Manchester, United Kingdom--What you eat can reveal a lot about your lifestyle and health. What you excrete can reveal even more. At the 5th International Ancient DNA Conference here 13 July, researchers reported that DNA can lay bare a wealth of hidden information on the diet of hunter-gatherers.
Dry, cool caves were not only a good place to live in prehistoric days--they seem to have offered decent enough environmental conditions to preserve DNA. Still, the hunt for DNA from cave samples of paleofeces proved frustrating until 2 years ago, when Hendrik Poinar and Svante Pääbo of the Max Plank Institute for Evolutionary Anthropology in Leipzig, Germany, pioneered an approach to release DNA trapped inside the 20,000-year-old dung of extinct ground sloths (Science, 17 July 1998, p. 402 ). The secret was a compound called N-phenacylthiazolium bromide (PTB), which cleaves sugar bonds that entangle DNA and prevent its amplification--a particular problem for sugar-rich paleofeces.
Kristin Sobolik, an archaeologist at the University of Maine, Orono, encouraged the team to test human paleofeces from Hinds Cave, a well-studied prehistoric rock-shelter in the Lower Pecos River area of Texas. Thousands of paleofeces, ranging in age from 8500 to 500 years old, have been collected, but only a few analyzed. Poinar's team used PTB to amplify chloroplast DNA that had survived digestion. They found sequences that match buckthorn, acorns, sunflower, ocotillo, and a kind of nightshade, probably wild tobacco. Without DNA analysis, these plants were invisible--Sobolik found no remnants of them when she examined the paleofeces under a microscope.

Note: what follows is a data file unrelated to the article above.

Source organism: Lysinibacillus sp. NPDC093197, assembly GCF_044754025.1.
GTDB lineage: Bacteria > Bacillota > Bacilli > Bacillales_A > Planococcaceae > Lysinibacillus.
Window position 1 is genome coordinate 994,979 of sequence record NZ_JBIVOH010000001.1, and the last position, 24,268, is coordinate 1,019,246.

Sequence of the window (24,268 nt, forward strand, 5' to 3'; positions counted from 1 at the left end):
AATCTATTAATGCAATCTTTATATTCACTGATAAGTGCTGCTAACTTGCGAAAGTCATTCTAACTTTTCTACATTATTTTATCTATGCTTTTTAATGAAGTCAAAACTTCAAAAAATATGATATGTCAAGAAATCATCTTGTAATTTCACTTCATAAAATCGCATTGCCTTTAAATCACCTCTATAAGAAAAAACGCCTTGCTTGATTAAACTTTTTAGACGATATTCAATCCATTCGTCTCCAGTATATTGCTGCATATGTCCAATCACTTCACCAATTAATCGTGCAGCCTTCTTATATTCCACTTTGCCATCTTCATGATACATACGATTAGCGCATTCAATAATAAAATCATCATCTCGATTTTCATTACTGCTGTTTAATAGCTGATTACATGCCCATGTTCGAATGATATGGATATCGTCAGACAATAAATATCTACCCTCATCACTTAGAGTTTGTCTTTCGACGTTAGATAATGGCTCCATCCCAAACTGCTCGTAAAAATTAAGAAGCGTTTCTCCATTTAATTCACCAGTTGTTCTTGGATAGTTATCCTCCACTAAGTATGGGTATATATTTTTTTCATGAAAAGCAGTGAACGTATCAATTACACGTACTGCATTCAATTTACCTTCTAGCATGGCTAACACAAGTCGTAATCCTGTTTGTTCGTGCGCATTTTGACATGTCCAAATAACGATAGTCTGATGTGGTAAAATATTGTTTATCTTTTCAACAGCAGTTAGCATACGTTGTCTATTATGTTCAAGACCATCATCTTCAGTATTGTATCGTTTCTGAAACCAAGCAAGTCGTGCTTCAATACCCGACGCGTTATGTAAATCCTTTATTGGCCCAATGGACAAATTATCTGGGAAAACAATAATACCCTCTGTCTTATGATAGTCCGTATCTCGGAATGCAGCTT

The paleofeces contain other hints about early human diets as well. Visible bones of packrats and mice, as well as fish scales, were found in some specimens. And using DNA analysis, Poinar also found sequences that match sheep--which came as a surprise since no sheep bones had been found in Hinds Cave. The finding suggests the large game was killed and eaten elsewhere, Poinar says.
"This is really neat," says longtime paleofeces examiner Karl Reinhard, an archaeologist at the University of Nebraska, Lincoln. "It will expand our ability to identify the total diet and use of natural resources." Next the team hopes to track diet over 8000 years by looking at Hinds Cave feces from different millennia. For instance, the researchers might be able to see changes in big game abundance.